Knowing what foods can be eaten in the wild isn’t just about survival. It is about self-sufficiency and having a connection with nature. Nothing is tastier than eating a meal you found and prepared on your own!
Getting started with wilderness survival food can be a bit tricky. Sure, there are plenty of articles about wild edible plants, and we’ve even got an article about eating insects for survival and the right way to eat grasshoppers.
I do NOT recommend that you start memorizing massive lists of edible plants and ways to make animal snares.
Instead, a much better approach to getting started with wilderness survival food is to learn the “wilderness food pyramid.”
What is the Wilderness Survival Food Pyramid
The Wilderness Food Pyramid isn’t about what you should eat. Rather, it shows you what foods you should learn to eat available based on your skill level.
When starting out with wilderness survival, you will be eating foods that don’t move fast or at all. Examples of these are wild edible plants and insects as survival food.
You’ll note that wild mushrooms are higher up in the pyramid. This is because, even though mushrooms won’t run away from you so are easy to forage, it requires a lot of knowledge to properly identify mushrooms. A lot of edible varieties resemble poisonous ones!
As you reach a more expert level, you will start eating larger game like deer and elk. These require skill to kill (particularly patience!) and skills in preparing and preserving the meat.
Here is what the Wilderness Survival Food Pyramid looks like:
Wild Greens, Berries, Fruits, Tubers, Roots, Shoots and Flowers
These are some of the easiest wilderness survival foods to find. I suggest you get a good field guide for your area and start hiking to forage for food. It is fun, and you’ll get some practice in identifying wild edible plants.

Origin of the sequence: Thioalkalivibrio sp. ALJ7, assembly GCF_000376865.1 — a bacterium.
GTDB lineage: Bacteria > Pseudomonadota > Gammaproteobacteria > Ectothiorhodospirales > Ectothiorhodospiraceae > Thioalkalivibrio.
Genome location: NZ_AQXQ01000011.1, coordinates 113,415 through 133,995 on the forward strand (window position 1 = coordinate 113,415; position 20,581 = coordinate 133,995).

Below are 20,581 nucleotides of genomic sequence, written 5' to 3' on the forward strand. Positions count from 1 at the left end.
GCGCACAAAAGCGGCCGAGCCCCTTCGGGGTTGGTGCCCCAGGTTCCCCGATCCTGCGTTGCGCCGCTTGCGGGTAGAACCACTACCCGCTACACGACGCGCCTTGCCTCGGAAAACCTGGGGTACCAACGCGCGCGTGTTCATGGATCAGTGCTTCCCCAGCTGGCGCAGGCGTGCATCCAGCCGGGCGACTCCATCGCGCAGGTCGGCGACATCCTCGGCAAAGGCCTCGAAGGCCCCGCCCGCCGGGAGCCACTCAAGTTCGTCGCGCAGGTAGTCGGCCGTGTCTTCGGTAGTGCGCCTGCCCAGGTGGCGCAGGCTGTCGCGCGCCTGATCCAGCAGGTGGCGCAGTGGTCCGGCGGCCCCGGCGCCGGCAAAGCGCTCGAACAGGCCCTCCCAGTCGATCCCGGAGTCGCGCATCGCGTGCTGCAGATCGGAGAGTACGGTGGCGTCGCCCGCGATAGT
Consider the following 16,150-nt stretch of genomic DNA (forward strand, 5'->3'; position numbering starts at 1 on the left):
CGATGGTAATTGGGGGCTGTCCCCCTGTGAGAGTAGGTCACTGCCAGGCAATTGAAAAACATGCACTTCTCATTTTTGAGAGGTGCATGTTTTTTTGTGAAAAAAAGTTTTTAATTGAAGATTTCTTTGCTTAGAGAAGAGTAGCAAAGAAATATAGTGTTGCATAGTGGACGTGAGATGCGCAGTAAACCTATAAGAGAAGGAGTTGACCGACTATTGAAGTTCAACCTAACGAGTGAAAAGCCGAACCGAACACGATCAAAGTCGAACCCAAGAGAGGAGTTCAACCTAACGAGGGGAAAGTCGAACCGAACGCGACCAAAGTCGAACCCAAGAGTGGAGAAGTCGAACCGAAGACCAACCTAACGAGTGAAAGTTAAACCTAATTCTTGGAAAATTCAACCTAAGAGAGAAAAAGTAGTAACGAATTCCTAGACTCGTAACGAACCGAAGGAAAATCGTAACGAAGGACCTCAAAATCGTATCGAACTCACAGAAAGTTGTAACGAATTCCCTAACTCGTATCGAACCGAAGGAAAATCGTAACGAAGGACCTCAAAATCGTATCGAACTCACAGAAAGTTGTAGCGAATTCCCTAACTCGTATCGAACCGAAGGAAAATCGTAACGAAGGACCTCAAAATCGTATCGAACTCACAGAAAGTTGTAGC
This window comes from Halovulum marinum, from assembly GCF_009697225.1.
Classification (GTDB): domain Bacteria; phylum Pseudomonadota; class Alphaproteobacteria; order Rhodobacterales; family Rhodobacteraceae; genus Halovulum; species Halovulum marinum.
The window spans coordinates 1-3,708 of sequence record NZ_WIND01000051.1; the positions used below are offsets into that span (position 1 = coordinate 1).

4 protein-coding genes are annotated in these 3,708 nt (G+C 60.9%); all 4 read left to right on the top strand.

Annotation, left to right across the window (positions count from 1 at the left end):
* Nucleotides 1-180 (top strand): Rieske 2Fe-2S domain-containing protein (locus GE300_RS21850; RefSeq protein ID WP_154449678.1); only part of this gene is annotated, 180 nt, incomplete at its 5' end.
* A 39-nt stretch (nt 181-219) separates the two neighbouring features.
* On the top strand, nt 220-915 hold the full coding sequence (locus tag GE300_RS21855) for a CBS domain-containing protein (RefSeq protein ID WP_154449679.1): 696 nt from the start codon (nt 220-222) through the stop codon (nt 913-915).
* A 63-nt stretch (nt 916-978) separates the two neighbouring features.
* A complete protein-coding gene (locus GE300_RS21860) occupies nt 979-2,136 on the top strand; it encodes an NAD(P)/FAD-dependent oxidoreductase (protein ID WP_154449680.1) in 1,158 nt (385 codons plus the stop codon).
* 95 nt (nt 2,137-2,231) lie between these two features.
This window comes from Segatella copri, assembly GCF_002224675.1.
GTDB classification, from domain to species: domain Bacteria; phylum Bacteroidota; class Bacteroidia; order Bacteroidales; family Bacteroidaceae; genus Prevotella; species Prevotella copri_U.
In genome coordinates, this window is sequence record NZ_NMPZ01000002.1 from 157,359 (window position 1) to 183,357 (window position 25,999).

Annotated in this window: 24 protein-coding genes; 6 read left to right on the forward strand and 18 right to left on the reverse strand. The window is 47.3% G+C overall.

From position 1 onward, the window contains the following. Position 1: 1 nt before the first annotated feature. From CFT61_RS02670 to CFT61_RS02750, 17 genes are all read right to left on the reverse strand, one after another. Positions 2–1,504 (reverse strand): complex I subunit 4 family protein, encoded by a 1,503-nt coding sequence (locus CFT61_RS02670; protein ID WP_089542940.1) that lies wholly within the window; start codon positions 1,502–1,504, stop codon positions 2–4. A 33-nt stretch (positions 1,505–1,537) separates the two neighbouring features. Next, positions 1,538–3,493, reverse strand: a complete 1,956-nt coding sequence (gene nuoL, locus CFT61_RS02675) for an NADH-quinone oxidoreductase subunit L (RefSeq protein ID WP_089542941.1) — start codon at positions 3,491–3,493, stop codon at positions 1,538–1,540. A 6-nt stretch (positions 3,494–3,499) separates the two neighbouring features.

- Wild strawberries
- Stinging nettles
- Day lily
- Wild asparagus
- Lambs quarters
- Fiddlehead ferns
- Watercress shoots
- Bamboo shoots
- Water lily roots
- Thistle root
- Wild carrot
- Wild onion
Nuts, Seeds, and Grains
These fall slightly higher on the wilderness survival foods pyramid because they aren’t always easy to access. For example, you may need to climb trees to get some nuts before critters like squirrels do.
Some nuts, such as acorns, must be soaked in water before being consumed to get rid of the tannins.
Recommended Reading: How to Harvest, Prepare and Eat Acorns
Eating wild grains takes a bit more knowledge. In many cases, you can just chew on wild grasses to get their nutritious juices and then spit out the indigestible fiber.
To use the seeds to make grains, you’ll have to harvest them and grind them up.
- Wild rice
- Indian rice grass
- Wild rye
- Mesquite pods
- Hickory nuts
- Acorns (*note you have to soak them first to remove the tannins)
- Pine nuts (read how to harvest pine nuts)
It is annoying how eating insects has been stigmatized as gross. In many countries, eating insects is considered completely normal — as it should be considered since insects are so nutritious!